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HomeNewsArchivesSt. Croix's Version of a Chariot Race: Donkeys Pulling Carts

St. Croix's Version of a Chariot Race: Donkeys Pulling Carts

Dec. 28, 2008 — Some of the 25 donkeys in the races held Sunday in Frederiksted's Paul E. Joseph Stadium ran around the track as if they were trained for the Kentucky Derby, but others ran into barrels or tried to throw their riders any way they could.
Jeffry Jones, winner of the first cart race, rode like a gladiator, standing up in his cart for the last lap.
"Everybody needs to try it," Jones said. "It was my first time and it was a lot of fun."
The races, the first held in conjunction with the Crucian Christmas Festival, were designed to be a little more free-spirited than the races held during Emancipation Day the last few years, said Fernando Webster Jr., race announcer and Gentlemen of Jones member. The race had vendors selling food from tents on the field and and inflatable bounce houses for the kids.
"This is bigger than Emancipation Day races — it's more family friendly," Webster said. "We expect it to get bigger every year."
"Free-spirited" seemed the key term for some of the donkeys, which fought to keep from getting bridled or even led to the track. But the free-spirited were also the ones that brought the most laughter to the several hundred people in attendance. In the cart races they pulled their carts into barrels, and in the races with riders, they seemed to get a kick out of knocking their riders off before they reached the finish line. The winning donkeys had to be ridden in — not led.
In the first heat, a woman identified as "Chiquita" toppled off while rounding a bend and landed on her rear end with her feet flying up in the air.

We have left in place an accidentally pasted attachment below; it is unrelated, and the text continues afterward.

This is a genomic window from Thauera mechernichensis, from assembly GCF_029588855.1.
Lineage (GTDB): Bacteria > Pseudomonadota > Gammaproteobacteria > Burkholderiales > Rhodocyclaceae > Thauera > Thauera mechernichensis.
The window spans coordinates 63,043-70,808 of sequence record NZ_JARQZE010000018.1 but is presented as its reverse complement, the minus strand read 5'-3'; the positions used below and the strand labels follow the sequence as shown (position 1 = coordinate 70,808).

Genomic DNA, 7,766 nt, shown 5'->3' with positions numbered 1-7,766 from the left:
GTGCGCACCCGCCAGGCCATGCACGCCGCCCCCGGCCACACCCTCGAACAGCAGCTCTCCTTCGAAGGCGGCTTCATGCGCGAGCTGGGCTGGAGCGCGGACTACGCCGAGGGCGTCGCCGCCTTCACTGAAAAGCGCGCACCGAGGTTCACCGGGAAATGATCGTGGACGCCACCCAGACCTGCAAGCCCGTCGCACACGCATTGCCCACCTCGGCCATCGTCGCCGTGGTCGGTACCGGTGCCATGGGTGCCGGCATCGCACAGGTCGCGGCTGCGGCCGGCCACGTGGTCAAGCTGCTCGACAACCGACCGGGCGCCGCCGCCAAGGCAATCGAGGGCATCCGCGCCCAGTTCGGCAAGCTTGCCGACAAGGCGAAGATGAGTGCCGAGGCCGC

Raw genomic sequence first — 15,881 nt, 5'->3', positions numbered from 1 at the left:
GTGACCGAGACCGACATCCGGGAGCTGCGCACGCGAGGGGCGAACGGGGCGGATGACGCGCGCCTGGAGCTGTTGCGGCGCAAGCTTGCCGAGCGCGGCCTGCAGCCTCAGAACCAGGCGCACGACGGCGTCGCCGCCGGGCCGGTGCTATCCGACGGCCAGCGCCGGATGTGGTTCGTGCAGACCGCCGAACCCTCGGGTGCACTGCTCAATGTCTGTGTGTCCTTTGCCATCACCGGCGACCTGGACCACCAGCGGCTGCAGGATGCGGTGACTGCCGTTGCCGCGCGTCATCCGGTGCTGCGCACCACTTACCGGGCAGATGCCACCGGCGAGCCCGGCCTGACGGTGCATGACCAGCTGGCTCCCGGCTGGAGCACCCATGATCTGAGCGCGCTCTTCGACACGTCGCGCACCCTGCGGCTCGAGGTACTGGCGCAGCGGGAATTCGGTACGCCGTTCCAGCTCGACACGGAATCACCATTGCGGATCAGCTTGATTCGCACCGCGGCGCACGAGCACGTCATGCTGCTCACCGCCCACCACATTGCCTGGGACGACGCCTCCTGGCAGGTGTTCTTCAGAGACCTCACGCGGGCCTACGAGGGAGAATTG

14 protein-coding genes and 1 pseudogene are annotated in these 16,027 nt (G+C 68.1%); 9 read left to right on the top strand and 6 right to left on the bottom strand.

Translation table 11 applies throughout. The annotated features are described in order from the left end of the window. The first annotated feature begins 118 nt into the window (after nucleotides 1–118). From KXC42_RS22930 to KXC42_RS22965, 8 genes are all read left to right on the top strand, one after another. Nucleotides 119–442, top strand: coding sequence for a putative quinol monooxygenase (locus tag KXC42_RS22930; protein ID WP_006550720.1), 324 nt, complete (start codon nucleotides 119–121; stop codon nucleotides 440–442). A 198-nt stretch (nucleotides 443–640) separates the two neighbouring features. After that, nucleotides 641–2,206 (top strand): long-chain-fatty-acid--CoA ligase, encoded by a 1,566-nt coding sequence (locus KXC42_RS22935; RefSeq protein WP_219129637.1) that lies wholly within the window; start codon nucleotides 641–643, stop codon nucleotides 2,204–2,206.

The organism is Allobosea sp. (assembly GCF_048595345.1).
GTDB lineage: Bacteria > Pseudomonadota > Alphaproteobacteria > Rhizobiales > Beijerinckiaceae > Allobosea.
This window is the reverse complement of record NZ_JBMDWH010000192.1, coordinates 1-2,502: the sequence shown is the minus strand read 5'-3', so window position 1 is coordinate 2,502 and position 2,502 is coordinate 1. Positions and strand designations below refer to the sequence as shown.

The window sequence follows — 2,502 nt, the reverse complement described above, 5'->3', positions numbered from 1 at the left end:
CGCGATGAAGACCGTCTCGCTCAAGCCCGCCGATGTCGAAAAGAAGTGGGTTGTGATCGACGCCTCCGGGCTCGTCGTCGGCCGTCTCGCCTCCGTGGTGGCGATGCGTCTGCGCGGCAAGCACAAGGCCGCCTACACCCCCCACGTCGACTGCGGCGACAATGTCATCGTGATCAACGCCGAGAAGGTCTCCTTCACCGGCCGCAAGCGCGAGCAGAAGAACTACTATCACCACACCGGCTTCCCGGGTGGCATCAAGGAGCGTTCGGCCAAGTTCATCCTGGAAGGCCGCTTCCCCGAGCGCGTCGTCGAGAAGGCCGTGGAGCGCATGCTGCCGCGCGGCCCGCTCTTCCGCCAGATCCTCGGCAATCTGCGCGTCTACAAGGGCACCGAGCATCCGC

"First you make sure the rider is all right, and then you laugh." said spectator Carole Wells, sitting ringside in a canvas chair.
"Ow — she's gonna feel that tomorrow," said Romeo Henderson, a Gentleman of Jones member, one of the sponsors of the race.
Henderson sported an outfit fit for a derby, including white tails, top hat and red accessories. A couple of women wore derby-style picture hats with huge flowers and bows. Couples enjoyed tailgate gatherings along the roadside.
Sue Lakos, extension agent for livestock at the University of the Virgin Islands, said the races are held for fun, laughs and family entertainment. The races started years ago as a way for people to relax and have fun.
"The donkeys were always an integral part in sugar production, carrying cane," Lakos said. "Instead they are pulling people today."
Those sitting trackside or on the field on blankets had to scramble for cover during a rain delay. The covered bleacher seating in the stadium was blocked off and in disrepair.
The race was going according to schedule until the rain delay, Webster said. Organizers hoped to get in 10 or 12 races by 8 p.m.
The Jingle Bell Cup was presented to first-place winners in the carts, relay team and individual races.
"I have seen many donkey races, but not with the carts," said resident Victor Clairmont. "It was very interesting to see the speed of the carts."
Race sponsors included Hovensa; the Department of Housing, Parks and Recreation; Food Town; Cost U Less; Gentlemen of Jones; and Tutto Bene.
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